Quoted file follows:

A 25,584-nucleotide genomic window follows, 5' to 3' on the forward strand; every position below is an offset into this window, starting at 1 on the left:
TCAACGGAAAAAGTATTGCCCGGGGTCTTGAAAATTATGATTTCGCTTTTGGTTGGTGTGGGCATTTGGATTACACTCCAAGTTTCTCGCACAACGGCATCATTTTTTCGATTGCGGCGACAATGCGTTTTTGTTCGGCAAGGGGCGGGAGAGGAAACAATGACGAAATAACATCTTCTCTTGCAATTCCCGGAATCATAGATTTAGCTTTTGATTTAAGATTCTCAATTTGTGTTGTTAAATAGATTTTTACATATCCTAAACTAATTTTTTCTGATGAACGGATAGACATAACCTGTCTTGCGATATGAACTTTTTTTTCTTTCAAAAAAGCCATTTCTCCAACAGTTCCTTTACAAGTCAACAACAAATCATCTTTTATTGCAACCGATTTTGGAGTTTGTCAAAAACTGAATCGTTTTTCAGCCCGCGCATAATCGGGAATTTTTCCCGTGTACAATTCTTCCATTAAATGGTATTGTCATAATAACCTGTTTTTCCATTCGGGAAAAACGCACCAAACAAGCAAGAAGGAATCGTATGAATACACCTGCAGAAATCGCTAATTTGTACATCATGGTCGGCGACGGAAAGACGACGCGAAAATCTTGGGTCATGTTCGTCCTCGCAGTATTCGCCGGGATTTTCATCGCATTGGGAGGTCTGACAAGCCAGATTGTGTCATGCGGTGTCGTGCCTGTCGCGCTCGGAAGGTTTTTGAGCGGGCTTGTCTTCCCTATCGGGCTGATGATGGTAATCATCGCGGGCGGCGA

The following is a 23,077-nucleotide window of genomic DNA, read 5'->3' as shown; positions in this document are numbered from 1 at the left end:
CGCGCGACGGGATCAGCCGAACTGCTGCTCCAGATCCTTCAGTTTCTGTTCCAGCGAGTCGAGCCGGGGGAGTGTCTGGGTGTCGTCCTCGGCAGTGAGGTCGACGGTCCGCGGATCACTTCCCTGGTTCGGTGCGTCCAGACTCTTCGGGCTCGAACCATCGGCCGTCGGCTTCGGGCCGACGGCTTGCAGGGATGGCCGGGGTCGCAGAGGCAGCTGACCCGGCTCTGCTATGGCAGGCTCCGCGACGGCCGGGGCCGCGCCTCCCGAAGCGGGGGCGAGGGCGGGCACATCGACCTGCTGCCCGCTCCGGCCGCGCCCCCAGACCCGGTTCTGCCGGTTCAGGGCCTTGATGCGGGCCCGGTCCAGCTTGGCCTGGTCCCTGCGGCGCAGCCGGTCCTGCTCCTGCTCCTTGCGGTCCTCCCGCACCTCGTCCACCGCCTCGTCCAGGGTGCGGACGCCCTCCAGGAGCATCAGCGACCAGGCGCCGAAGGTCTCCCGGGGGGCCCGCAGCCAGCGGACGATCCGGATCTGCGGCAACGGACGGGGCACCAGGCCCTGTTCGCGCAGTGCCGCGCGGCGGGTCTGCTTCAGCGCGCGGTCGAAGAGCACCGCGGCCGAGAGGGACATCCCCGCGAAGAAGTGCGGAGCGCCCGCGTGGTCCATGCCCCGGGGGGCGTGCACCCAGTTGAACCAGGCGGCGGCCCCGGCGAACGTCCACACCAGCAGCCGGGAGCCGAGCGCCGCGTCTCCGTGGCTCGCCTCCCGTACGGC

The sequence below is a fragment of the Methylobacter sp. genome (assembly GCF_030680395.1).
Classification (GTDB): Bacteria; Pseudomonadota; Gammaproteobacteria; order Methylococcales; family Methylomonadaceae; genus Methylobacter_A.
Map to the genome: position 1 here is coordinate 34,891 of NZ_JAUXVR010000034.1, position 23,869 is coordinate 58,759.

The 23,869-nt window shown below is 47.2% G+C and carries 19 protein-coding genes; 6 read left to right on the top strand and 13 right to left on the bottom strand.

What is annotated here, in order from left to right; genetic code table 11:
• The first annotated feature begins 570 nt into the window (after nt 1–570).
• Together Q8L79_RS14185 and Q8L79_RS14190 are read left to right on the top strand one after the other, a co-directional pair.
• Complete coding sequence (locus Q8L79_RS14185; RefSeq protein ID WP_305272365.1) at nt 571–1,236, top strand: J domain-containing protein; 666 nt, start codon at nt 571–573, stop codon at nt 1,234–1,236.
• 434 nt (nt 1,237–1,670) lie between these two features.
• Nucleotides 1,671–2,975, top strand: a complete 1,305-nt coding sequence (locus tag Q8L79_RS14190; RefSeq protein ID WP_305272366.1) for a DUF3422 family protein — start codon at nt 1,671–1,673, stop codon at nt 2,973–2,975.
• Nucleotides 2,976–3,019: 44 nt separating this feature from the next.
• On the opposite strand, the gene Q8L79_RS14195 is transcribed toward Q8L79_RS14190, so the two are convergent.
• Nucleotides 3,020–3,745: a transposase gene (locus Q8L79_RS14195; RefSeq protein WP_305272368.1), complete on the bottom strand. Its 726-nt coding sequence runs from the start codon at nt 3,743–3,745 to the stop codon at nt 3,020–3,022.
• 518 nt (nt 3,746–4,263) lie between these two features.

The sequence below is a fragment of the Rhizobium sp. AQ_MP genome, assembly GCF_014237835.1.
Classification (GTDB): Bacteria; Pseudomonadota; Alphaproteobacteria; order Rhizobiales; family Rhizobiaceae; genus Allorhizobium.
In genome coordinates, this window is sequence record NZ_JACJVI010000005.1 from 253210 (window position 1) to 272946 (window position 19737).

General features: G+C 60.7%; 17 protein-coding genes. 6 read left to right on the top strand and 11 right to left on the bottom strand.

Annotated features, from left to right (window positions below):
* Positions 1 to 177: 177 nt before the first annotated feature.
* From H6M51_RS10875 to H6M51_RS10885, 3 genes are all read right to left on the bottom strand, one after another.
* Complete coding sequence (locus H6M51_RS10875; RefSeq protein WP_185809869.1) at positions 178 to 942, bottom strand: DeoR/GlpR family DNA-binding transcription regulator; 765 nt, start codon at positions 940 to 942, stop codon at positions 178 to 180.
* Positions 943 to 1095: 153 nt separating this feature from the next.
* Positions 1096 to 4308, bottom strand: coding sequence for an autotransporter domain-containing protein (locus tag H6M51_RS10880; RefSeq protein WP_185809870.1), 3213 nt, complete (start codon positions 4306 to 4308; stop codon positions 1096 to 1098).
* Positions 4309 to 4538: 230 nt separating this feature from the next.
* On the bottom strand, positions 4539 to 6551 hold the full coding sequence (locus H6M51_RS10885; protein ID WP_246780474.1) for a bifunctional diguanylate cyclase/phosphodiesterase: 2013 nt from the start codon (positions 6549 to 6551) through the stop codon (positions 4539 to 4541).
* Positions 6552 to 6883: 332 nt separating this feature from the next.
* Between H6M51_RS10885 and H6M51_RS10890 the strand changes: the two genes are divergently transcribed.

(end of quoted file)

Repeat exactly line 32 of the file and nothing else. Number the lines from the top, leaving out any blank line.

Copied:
* Between H6M51_RS10885 and H6M51_RS10890 the strand changes: the two genes are divergently transcribed.